EAA575 says:

This is why we need in-app purchasing.

warpdesign says:

These apps should get rejected...

J88NY R says:

I would rather MS just added a flag app to the marketplace, so users can flag something to MS if they think somethings up.

Sogeman says:

As long as they dont have in app purchasing, MS has no right to delete all those apps or do anything against them. Maybe it gets them to work faster if the marketplace is flooded with **** Now the apps from 'best wp7 apps' are just the same app with a different name and also a 450€ i'm rich app. Those need to go.Here they are:

Dave Evans says:

Somehow I'm seriously mistaken.....see I thought the reason we had a Marketplace that was locked down, and devices that were locked to only that Marketplace was to protect us from spam and malicious software. If it is so easy to spam in this way then obviously these apps are not going through any kind of "qualifying" process. They are simply being posted directly to the Marketplace.Dave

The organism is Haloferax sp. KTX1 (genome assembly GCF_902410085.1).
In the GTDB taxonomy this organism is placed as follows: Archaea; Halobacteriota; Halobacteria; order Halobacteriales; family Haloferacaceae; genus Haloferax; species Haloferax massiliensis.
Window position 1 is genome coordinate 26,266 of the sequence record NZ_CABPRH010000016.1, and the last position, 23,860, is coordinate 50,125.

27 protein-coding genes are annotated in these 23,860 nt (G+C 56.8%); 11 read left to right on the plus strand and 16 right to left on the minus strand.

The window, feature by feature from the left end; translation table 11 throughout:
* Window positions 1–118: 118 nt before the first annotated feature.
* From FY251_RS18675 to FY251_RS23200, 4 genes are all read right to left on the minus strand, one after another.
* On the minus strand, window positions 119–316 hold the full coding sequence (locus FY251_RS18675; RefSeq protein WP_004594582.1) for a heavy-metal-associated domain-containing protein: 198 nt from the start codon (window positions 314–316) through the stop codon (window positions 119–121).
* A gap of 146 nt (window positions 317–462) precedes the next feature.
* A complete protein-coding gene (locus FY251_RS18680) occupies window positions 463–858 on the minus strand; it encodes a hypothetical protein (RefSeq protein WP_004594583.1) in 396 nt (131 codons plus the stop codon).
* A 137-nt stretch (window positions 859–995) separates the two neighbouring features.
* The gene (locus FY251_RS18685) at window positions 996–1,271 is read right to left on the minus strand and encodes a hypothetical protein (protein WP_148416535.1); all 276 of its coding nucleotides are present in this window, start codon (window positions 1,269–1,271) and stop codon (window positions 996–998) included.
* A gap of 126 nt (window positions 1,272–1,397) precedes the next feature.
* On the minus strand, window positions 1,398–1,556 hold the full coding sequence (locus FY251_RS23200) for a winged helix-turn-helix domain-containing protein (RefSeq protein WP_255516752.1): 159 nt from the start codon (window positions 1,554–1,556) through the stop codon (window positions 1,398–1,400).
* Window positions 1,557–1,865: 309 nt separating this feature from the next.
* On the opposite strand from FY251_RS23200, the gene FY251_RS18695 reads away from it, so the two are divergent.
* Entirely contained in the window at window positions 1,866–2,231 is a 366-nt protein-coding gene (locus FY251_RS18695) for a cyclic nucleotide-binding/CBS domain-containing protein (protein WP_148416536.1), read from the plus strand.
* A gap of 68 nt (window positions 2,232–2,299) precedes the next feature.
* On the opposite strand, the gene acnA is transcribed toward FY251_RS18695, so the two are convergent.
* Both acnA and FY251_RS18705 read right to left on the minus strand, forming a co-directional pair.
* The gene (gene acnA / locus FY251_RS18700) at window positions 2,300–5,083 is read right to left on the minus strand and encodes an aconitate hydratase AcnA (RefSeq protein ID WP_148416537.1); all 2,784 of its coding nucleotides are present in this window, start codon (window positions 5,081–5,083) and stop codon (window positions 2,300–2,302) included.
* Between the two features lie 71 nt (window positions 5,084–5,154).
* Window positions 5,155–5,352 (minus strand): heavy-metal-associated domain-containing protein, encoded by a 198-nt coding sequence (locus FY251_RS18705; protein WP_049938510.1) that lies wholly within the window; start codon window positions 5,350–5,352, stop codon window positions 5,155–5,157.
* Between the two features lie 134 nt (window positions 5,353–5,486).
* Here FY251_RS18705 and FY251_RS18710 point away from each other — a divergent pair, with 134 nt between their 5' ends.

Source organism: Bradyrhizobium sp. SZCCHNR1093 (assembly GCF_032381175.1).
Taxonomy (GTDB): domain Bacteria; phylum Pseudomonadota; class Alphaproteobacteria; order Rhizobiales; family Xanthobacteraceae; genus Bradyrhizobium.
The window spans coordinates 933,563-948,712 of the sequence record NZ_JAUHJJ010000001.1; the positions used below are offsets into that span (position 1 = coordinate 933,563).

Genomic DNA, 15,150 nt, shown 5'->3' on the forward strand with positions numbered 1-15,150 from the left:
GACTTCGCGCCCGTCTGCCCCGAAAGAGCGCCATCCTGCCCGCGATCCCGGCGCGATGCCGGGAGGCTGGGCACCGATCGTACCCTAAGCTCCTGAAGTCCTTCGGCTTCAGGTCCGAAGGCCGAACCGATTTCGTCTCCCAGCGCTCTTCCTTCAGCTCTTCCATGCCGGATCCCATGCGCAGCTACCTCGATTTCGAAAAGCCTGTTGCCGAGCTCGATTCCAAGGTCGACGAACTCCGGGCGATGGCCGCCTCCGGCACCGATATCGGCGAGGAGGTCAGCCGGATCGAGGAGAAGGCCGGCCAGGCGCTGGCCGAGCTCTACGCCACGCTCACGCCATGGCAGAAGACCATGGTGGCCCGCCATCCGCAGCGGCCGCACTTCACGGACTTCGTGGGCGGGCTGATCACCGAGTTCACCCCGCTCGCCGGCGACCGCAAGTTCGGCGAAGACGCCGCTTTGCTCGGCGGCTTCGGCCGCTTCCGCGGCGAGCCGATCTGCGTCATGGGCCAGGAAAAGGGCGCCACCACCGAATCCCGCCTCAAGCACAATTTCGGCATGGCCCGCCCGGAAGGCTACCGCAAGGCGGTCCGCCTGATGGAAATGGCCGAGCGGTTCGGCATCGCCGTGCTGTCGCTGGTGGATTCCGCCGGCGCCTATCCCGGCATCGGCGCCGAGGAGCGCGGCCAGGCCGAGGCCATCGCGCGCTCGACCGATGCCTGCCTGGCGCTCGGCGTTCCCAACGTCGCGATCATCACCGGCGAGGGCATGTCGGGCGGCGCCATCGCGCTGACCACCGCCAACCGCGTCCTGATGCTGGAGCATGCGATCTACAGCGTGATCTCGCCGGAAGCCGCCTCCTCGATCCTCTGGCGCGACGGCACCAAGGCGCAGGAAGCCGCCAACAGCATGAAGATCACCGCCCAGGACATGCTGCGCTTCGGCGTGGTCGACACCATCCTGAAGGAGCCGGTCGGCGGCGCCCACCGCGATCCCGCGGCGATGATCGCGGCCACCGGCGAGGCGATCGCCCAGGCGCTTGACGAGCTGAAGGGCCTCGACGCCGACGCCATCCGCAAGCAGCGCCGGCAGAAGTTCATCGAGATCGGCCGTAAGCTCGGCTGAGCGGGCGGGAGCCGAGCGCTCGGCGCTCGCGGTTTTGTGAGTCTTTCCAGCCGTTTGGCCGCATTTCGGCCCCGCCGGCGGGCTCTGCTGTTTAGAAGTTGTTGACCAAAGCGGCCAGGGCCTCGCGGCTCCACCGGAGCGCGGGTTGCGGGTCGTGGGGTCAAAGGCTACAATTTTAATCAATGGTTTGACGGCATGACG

Sogeman says:

I think the only thing they test is if the apps work, nothing besides that.

selfcreation says:

well well well , spam galore againits obvious spam is still going MS allows a ridicules amount of apps to be released by a DEV when they should allow like 1-2 a MONTH!! tops! and also they make a DEV contest ,, the more apps you release the better your chance to win...Beet that dead horse ,, and keep beating...

sharky76 says:

Its obvious MS will clear all spam apps when marketplace will reach about 100k apps, exactly as Apple did,Until then, the more the better, no app limit will be enforced